By Steve Bittenbender and Jussi Rosehdahl
LOUISVILLE, Ky./HELSINKI (Reuters) - One of the biggest deals in U.S. baseball this spring may be the $70 million purchase on Monday by a Finnish company of the Louisville Slugger brand, a name synonymous with the sport itself.
The rights to the Louisville Slugger, the market-leading wooden baseball bat in the United States after over 130 years in business, are being acquired by sporting goods company Amer Sports.
Amer Sports, the parent of Wilson Sporting Goods, is paying U.S. equipment maker Hillerich & Bradsby Co in cash for the brand and intellectual property, executives for both companies said.
Amer Sports, whose brands include Wilson tennis rackets and Salomon skis, said the acquisition would improve its underlying operating profit margin. The Louisville Slugger brand reported sales of $75 million last year.
Under the agreement, H&B will continue to manufacture the wood bats at the company's manufacturing facility in downtown Louisville, Kentucky. H&B also will keep the Louisville Slugger Museum, which is housed with the plant and corporate offices.
Over the years, the name Louisville Slugger has appeared in songs, movies and television shows becoming a synonym for a baseball bat like the brand Kleenex is for facial tissue.
Rumors of a possible sale were reported earlier in March.
"We were surprised to a certain degree, especially when you consider the iconic nature of the Louisville Slugger brand and how entrenched it has been in the sporting goods industry for almost 140 years now," said Marty Maciaszek, communications director for the National Sporting Goods Association.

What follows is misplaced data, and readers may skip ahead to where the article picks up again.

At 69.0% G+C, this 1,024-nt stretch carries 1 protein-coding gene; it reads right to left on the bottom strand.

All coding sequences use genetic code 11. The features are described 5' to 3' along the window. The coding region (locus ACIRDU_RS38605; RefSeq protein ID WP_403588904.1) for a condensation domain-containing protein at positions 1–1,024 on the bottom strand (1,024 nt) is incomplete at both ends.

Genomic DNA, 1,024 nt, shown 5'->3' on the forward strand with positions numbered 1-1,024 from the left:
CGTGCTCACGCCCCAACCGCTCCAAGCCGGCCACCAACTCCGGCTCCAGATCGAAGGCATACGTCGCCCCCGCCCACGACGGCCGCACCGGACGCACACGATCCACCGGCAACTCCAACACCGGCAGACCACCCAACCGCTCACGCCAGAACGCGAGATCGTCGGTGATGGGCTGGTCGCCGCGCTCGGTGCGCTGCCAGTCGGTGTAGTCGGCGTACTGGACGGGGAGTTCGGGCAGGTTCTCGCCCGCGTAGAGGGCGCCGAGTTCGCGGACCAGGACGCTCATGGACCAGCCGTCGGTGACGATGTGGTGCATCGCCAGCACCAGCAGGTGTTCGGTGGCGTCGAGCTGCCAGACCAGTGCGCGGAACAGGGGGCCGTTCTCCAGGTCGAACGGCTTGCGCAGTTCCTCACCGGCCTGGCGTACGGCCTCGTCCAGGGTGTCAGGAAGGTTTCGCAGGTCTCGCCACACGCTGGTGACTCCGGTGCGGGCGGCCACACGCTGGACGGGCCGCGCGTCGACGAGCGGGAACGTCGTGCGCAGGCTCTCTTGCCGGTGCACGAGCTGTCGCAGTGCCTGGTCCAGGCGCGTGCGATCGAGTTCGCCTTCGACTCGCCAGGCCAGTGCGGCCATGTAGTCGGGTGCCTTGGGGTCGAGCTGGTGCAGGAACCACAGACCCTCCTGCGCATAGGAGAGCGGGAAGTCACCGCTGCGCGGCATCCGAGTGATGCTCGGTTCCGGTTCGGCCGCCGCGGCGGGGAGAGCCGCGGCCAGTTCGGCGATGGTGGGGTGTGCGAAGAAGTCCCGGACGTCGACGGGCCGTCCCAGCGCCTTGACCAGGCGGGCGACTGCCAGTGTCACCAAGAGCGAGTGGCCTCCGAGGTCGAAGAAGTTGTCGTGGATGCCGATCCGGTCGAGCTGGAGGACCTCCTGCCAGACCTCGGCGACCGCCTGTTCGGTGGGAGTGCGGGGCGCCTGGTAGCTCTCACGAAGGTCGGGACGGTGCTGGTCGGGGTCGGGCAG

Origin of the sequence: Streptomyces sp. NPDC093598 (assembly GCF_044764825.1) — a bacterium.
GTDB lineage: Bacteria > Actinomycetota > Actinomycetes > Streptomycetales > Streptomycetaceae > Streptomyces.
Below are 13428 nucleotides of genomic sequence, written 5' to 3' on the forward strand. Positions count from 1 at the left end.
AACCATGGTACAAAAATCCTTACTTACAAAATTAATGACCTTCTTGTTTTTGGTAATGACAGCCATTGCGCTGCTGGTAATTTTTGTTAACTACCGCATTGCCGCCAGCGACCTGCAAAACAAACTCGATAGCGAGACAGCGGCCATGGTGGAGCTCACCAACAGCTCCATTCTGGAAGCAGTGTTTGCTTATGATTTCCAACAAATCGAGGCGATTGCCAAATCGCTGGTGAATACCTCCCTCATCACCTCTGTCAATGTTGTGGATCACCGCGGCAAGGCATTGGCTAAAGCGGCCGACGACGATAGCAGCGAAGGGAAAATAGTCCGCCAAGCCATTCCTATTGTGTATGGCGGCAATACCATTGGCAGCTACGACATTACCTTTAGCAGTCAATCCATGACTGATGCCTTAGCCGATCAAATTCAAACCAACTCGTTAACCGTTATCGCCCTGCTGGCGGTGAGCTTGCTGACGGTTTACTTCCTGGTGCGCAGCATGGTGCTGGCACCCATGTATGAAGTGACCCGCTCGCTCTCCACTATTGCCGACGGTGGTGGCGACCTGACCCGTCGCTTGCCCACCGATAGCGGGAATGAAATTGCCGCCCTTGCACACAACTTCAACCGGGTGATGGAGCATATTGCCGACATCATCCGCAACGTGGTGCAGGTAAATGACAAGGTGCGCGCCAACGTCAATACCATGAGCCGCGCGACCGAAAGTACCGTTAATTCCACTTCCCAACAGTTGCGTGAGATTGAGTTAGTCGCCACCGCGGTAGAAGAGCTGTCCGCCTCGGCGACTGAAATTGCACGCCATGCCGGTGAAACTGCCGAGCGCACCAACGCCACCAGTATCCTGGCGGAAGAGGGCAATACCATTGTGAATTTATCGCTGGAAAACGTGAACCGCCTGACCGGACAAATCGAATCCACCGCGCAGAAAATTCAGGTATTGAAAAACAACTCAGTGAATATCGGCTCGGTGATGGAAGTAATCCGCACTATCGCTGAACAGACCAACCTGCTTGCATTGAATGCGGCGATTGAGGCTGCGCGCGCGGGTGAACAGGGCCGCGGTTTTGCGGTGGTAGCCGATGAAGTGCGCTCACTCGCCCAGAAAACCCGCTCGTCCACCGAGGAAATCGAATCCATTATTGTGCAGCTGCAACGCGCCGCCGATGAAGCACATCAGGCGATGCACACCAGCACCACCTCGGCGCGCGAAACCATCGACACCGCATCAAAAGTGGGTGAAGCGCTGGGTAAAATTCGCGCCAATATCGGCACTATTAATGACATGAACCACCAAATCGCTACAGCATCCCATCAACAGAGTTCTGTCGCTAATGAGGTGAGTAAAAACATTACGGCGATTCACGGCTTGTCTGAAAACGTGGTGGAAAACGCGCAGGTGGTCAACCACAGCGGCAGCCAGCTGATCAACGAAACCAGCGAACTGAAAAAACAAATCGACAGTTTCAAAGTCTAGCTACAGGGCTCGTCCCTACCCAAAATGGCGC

Maciaszek said an increase in the number of bat makers in recent years has made it harder for sporting goods companies that focus heavily on one sport, like H&B, to compete.
Louisville Slugger also has been a target for numerous lawsuits tied to injuries sustained by youth baseball players in recent years.
In 2012, H&B was part of a $14.5 million settlement with a New Jersey family whose son suffered brain-damage after being struck with a baseball hit off a Louisville Slugger bat.
"Every time you're involved in distractions like that, it takes resources away," John A. Hillerich IV, H&B's chief executive officer, told a news conference on Monday.
Last year, Amer reported sales of 2.2 billion euros ($2.40 billion) and a core operating profit of 114 million euros.
(Reporting by Steve Bittenbender in Louisville, Kentucky, and Jussi Rosendahl in Helsinki; Editing by Susan Thomas, Mary Wisniewski and Andrew Hay)